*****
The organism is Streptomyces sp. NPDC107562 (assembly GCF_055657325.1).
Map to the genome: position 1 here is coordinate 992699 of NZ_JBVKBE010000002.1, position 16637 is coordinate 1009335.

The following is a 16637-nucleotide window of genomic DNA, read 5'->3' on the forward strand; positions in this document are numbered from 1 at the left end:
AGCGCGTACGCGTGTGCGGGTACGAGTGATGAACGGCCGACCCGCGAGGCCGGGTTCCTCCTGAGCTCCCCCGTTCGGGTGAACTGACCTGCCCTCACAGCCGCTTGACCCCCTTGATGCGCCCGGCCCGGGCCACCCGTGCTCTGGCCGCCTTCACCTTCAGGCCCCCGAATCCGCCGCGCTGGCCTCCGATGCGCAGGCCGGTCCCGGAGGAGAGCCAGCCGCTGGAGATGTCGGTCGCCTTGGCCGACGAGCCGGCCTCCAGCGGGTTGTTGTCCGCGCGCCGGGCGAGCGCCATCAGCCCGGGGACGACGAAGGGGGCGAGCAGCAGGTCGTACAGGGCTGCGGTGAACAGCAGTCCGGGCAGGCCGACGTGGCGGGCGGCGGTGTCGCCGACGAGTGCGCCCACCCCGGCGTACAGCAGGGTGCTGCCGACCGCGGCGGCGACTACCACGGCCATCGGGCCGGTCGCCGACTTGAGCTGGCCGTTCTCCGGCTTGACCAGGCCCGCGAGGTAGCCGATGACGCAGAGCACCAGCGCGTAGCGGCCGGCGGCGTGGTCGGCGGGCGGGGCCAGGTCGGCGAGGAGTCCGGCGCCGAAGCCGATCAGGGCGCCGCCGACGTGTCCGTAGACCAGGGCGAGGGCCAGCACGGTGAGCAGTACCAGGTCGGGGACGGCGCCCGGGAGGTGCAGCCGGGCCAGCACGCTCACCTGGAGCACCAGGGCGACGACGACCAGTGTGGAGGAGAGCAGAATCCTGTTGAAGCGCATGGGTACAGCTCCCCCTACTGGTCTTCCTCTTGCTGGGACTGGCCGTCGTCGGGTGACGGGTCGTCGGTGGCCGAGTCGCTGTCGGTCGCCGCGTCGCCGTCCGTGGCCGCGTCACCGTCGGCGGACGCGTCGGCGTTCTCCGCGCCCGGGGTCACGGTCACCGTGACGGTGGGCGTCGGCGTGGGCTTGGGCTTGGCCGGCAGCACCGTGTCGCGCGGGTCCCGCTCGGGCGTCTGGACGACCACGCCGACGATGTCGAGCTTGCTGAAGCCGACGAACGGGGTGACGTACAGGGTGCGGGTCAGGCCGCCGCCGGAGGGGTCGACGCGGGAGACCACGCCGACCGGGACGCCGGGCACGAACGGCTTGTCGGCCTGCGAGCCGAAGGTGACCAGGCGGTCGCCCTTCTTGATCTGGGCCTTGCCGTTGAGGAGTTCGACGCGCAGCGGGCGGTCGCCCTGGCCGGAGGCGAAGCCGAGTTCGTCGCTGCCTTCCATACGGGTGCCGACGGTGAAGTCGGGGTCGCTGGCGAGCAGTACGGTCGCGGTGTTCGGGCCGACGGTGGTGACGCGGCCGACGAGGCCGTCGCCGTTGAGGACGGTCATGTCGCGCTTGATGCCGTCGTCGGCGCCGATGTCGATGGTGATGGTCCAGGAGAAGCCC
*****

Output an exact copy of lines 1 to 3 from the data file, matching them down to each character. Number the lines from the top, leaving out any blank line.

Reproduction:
The organism is Streptomyces sp. NPDC107562 (assembly GCF_055657325.1).
Map to the genome: position 1 here is coordinate 992699 of NZ_JBVKBE010000002.1, position 16637 is coordinate 1009335.

The following is a 16637-nucleotide window of genomic DNA, read 5'->3' on the forward strand; positions in this document are numbered from 1 at the left end: